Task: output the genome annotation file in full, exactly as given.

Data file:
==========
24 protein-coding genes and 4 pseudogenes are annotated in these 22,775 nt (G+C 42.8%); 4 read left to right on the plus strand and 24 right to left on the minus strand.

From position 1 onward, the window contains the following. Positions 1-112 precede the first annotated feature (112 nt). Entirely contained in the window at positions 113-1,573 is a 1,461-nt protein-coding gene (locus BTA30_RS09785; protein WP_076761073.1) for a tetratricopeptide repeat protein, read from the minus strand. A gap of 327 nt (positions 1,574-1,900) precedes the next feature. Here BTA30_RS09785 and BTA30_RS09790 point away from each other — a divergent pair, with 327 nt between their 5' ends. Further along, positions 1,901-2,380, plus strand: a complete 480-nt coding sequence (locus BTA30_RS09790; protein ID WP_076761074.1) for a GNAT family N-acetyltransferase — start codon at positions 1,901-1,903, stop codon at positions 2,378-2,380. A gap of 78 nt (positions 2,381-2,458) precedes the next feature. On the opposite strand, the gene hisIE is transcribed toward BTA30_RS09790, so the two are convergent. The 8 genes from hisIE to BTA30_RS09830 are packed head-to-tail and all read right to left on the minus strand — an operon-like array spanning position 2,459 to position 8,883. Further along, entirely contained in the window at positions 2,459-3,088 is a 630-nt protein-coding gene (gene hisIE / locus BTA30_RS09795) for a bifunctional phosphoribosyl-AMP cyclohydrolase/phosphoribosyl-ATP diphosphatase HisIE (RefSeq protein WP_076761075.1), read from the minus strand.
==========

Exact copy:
24 protein-coding genes and 4 pseudogenes are annotated in these 22,775 nt (G+C 42.8%); 4 read left to right on the plus strand and 24 right to left on the minus strand.

From position 1 onward, the window contains the following. Positions 1-112 precede the first annotated feature (112 nt). Entirely contained in the window at positions 113-1,573 is a 1,461-nt protein-coding gene (locus BTA30_RS09785; protein WP_076761073.1) for a tetratricopeptide repeat protein, read from the minus strand. A gap of 327 nt (positions 1,574-1,900) precedes the next feature. Here BTA30_RS09785 and BTA30_RS09790 point away from each other — a divergent pair, with 327 nt between their 5' ends. Further along, positions 1,901-2,380, plus strand: a complete 480-nt coding sequence (locus BTA30_RS09790; protein ID WP_076761074.1) for a GNAT family N-acetyltransferase — start codon at positions 1,901-1,903, stop codon at positions 2,378-2,380. A gap of 78 nt (positions 2,381-2,458) precedes the next feature. On the opposite strand, the gene hisIE is transcribed toward BTA30_RS09790, so the two are convergent. The 8 genes from hisIE to BTA30_RS09830 are packed head-to-tail and all read right to left on the minus strand — an operon-like array spanning position 2,459 to position 8,883. Further along, entirely contained in the window at positions 2,459-3,088 is a 630-nt protein-coding gene (gene hisIE / locus BTA30_RS09795) for a bifunctional phosphoribosyl-AMP cyclohydrolase/phosphoribosyl-ATP diphosphatase HisIE (RefSeq protein WP_076761075.1), read from the minus strand.